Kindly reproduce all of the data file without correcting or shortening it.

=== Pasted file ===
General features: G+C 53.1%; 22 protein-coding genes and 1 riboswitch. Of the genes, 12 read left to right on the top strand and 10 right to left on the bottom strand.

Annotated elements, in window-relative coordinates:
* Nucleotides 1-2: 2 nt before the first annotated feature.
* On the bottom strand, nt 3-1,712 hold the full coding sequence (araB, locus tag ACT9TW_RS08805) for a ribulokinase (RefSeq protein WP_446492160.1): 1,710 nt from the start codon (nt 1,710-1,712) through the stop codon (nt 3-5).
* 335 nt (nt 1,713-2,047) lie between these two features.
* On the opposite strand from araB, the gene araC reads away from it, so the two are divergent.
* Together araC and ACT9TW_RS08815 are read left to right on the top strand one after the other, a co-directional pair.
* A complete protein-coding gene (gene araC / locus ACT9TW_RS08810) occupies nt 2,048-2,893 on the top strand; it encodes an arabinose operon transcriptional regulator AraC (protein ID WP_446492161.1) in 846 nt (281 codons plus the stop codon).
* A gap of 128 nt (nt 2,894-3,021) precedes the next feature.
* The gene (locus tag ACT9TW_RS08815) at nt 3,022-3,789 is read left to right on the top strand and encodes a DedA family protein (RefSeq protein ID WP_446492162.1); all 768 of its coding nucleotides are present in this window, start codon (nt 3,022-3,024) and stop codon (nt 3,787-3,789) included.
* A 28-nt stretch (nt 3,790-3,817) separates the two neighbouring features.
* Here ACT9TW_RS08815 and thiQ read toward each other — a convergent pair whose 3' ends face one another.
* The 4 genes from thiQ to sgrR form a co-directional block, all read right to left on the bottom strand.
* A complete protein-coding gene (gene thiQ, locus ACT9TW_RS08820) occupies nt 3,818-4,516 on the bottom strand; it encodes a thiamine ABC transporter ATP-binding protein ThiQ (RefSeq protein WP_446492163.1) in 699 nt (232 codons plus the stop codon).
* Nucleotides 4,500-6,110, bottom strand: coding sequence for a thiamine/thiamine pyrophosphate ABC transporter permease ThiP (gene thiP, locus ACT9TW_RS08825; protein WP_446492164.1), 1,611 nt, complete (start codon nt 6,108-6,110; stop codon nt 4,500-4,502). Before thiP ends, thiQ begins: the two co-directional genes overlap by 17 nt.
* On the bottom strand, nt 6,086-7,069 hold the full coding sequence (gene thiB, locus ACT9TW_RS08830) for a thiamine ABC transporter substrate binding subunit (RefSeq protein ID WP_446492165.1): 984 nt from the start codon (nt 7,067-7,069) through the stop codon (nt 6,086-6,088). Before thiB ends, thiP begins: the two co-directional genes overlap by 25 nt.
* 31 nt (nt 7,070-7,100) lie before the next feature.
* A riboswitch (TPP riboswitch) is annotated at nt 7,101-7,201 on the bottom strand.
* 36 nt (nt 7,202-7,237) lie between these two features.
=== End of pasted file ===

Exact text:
General features: G+C 53.1%; 22 protein-coding genes and 1 riboswitch. Of the genes, 12 read left to right on the top strand and 10 right to left on the bottom strand.

Annotated elements, in window-relative coordinates:
* Nucleotides 1-2: 2 nt before the first annotated feature.
* On the bottom strand, nt 3-1,712 hold the full coding sequence (araB, locus tag ACT9TW_RS08805) for a ribulokinase (RefSeq protein WP_446492160.1): 1,710 nt from the start codon (nt 1,710-1,712) through the stop codon (nt 3-5).
* 335 nt (nt 1,713-2,047) lie between these two features.
* On the opposite strand from araB, the gene araC reads away from it, so the two are divergent.
* Together araC and ACT9TW_RS08815 are read left to right on the top strand one after the other, a co-directional pair.
* A complete protein-coding gene (gene araC / locus ACT9TW_RS08810) occupies nt 2,048-2,893 on the top strand; it encodes an arabinose operon transcriptional regulator AraC (protein ID WP_446492161.1) in 846 nt (281 codons plus the stop codon).
* A gap of 128 nt (nt 2,894-3,021) precedes the next feature.
* The gene (locus tag ACT9TW_RS08815) at nt 3,022-3,789 is read left to right on the top strand and encodes a DedA family protein (RefSeq protein ID WP_446492162.1); all 768 of its coding nucleotides are present in this window, start codon (nt 3,022-3,024) and stop codon (nt 3,787-3,789) included.
* A 28-nt stretch (nt 3,790-3,817) separates the two neighbouring features.
* Here ACT9TW_RS08815 and thiQ read toward each other — a convergent pair whose 3' ends face one another.
* The 4 genes from thiQ to sgrR form a co-directional block, all read right to left on the bottom strand.
* A complete protein-coding gene (gene thiQ, locus ACT9TW_RS08820) occupies nt 3,818-4,516 on the bottom strand; it encodes a thiamine ABC transporter ATP-binding protein ThiQ (RefSeq protein WP_446492163.1) in 699 nt (232 codons plus the stop codon).
* Nucleotides 4,500-6,110, bottom strand: coding sequence for a thiamine/thiamine pyrophosphate ABC transporter permease ThiP (gene thiP, locus ACT9TW_RS08825; protein WP_446492164.1), 1,611 nt, complete (start codon nt 6,108-6,110; stop codon nt 4,500-4,502). Before thiP ends, thiQ begins: the two co-directional genes overlap by 17 nt.
* On the bottom strand, nt 6,086-7,069 hold the full coding sequence (gene thiB, locus ACT9TW_RS08830) for a thiamine ABC transporter substrate binding subunit (RefSeq protein ID WP_446492165.1): 984 nt from the start codon (nt 7,067-7,069) through the stop codon (nt 6,086-6,088). Before thiB ends, thiP begins: the two co-directional genes overlap by 25 nt.
* 31 nt (nt 7,070-7,100) lie before the next feature.
* A riboswitch (TPP riboswitch) is annotated at nt 7,101-7,201 on the bottom strand.
* 36 nt (nt 7,202-7,237) lie between these two features.